An elaborate bugging device found at the home of one of Gerry Adams's staff has all but capsized preparations for crucial talks set for England later this month.
The party's chief negotiator in the ongoing talks process, Martin McGuinness, today pointed out that British Direct Ruler Paul Murphy would have authorised the bugging operation and demanded a full statement.
The listening equipment was found in the loft area of a home in west Belfast. Workmen discovered the device after being called out by a woman who works at Mr Adams' constituency offices.
Throughout the conflict in the North of Ireland, spying devices have been discovered in homes and vehicles used by Irish Republicans. During the negotiations leading up to the 1998 Good Friday Agreement, spying devices were found in a car frequently used by Sinn Féin leaders.
However, the device found recently was described as much more elaborate than other such devices, consisting of ten separate pieces of equipment which filled the roof-space of the house. It was connected to a small microphone built into the living room ceiling of the house.
Following the tenth anniversary of the IRA ceasefire, republicans said the find provided proof that the British government was not committed to any peace process.
Mr McGuinness said today: ``This is a serious breach of faith by the British government and I believe that it comes directly from within the Northern Ireland Office.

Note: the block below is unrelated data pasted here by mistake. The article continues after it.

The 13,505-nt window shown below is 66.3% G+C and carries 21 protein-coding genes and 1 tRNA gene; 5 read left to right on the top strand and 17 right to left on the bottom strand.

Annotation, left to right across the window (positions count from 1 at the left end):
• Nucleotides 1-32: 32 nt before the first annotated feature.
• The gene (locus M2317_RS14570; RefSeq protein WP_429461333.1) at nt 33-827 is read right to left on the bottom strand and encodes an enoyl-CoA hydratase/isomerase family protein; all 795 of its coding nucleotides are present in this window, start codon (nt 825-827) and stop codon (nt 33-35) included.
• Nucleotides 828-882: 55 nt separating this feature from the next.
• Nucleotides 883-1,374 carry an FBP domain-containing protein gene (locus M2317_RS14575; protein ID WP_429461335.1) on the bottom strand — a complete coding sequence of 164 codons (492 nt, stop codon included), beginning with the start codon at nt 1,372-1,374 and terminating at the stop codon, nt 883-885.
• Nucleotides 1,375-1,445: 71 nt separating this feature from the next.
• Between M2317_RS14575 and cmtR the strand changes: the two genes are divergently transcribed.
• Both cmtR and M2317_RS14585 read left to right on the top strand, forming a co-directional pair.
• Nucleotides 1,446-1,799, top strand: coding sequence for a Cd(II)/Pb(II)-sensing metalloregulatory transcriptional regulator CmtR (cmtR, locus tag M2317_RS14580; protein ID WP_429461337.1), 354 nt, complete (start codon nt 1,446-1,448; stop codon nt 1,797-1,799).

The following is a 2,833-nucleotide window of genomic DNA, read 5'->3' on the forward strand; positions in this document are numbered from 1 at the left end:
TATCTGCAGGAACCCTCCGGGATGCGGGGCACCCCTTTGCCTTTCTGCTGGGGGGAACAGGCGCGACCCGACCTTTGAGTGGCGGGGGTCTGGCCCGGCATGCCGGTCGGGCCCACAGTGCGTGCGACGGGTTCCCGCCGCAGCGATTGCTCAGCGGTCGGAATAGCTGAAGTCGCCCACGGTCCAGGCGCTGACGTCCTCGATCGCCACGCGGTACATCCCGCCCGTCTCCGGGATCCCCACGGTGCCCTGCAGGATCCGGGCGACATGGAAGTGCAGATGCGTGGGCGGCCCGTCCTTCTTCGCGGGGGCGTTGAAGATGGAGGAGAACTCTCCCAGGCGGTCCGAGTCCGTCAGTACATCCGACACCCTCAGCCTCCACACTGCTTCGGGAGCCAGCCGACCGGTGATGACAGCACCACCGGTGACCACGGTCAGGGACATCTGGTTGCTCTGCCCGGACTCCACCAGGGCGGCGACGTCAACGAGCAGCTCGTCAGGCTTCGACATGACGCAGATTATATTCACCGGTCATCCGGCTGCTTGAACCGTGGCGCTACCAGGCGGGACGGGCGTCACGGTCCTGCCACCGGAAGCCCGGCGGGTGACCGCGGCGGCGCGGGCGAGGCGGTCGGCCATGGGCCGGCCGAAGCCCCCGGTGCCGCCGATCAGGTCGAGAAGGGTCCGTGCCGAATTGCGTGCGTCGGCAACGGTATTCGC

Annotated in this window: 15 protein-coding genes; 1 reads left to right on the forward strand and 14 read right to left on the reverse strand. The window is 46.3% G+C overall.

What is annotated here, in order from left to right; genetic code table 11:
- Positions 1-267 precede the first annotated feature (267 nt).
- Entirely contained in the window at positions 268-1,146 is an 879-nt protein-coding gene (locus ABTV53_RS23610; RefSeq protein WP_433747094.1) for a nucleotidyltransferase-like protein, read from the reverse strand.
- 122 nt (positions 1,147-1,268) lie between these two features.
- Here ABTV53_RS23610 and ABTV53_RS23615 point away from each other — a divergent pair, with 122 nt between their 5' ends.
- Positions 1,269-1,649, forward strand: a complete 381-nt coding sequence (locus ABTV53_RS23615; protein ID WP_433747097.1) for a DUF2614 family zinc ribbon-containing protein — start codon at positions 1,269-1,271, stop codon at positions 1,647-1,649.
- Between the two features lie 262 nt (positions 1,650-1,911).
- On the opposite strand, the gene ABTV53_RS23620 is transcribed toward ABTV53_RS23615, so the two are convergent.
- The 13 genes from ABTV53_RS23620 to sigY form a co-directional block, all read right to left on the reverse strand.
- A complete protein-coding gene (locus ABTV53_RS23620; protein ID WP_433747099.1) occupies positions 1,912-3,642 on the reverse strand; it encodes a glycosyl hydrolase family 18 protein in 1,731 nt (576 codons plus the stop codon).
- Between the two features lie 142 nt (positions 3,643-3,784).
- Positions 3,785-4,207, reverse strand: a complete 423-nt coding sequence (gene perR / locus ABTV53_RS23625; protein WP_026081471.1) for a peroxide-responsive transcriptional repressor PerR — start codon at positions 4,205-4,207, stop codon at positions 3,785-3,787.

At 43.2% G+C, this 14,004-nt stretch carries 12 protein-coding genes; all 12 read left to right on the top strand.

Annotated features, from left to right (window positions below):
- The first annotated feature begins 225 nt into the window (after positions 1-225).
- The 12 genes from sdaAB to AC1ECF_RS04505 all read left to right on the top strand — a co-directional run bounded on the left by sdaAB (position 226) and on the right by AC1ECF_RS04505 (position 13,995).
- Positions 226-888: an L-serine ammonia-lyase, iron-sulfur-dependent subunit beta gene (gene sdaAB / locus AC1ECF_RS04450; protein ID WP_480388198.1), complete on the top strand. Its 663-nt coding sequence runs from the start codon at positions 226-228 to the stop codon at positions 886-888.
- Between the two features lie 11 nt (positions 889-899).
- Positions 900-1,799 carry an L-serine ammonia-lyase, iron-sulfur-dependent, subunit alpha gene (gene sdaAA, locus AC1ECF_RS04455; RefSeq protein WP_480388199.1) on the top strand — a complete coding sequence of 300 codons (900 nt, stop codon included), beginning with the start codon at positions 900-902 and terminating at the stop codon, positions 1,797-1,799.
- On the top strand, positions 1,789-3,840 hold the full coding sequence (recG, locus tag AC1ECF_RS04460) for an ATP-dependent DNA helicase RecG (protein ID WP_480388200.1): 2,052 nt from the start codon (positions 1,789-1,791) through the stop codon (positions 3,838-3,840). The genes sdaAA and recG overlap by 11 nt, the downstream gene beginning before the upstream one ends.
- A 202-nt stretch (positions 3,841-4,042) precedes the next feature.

``I have to presume that it was authorised by the Secretary of State Paul Murphy in his role as head of the NIO and rest assured I will be raising this directly with him.
``The `no comment' approach by the NIO will not wash.''
With a critical new bid to salvage the Good Friday Agreement still reeling from a sectarian outburst by a defiant DUP leader Ian Paisley last week, Mr McGuinness warned that the development could have serious repercussions for intensive talks later this month.
``Gerry Adams yesterday raised this very serious turn of events with the British Prime Minister Tony Blair. People should not underestimate the effects of this,'' the Mid Ulster MP said.
``Clearly this NIO spying operation on Sinn Féin raises very serious issues and very serious questions about the continuing negative role being played by the NIO securocrats at the heart of the British system.
``Tony Blair needs to tackle head on those within the NIO who are hostile to the peace process and hostile to republican involvement in it.''
The British government has predictably refused to comment on the find.